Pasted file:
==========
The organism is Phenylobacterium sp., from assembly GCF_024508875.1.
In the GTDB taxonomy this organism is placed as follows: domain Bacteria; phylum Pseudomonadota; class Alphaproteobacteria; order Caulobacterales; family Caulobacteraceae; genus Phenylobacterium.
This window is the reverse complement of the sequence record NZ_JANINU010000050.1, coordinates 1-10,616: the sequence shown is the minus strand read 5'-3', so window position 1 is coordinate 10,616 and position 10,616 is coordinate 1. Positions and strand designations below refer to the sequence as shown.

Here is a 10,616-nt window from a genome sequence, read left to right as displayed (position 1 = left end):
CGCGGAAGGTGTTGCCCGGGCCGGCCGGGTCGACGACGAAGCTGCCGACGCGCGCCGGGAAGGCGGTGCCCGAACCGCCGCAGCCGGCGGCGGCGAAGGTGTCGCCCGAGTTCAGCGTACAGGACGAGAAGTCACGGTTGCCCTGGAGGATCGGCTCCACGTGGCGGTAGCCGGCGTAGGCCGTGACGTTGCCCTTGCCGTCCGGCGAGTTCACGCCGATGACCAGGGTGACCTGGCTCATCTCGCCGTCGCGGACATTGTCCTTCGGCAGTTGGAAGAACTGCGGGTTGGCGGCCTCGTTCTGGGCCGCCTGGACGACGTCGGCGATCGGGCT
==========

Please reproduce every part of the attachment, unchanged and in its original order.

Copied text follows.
The organism is Phenylobacterium sp., from assembly GCF_024508875.1.
In the GTDB taxonomy this organism is placed as follows: domain Bacteria; phylum Pseudomonadota; class Alphaproteobacteria; order Caulobacterales; family Caulobacteraceae; genus Phenylobacterium.
This window is the reverse complement of the sequence record NZ_JANINU010000050.1, coordinates 1-10,616: the sequence shown is the minus strand read 5'-3', so window position 1 is coordinate 10,616 and position 10,616 is coordinate 1. Positions and strand designations below refer to the sequence as shown.

Here is a 10,616-nt window from a genome sequence, read left to right as displayed (position 1 = left end):
CGCGGAAGGTGTTGCCCGGGCCGGCCGGGTCGACGACGAAGCTGCCGACGCGCGCCGGGAAGGCGGTGCCCGAACCGCCGCAGCCGGCGGCGGCGAAGGTGTCGCCCGAGTTCAGCGTACAGGACGAGAAGTCACGGTTGCCCTGGAGGATCGGCTCCACGTGGCGGTAGCCGGCGTAGGCCGTGACGTTGCCCTTGCCGTCCGGCGAGTTCACGCCGATGACCAGGGTGACCTGGCTCATCTCGCCGTCGCGGACATTGTCCTTCGGCAGTTGGAAGAACTGCGGGTTGGCGGCCTCGTTCTGGGCCGCCTGGACGACGTCGGCGATCGGGCT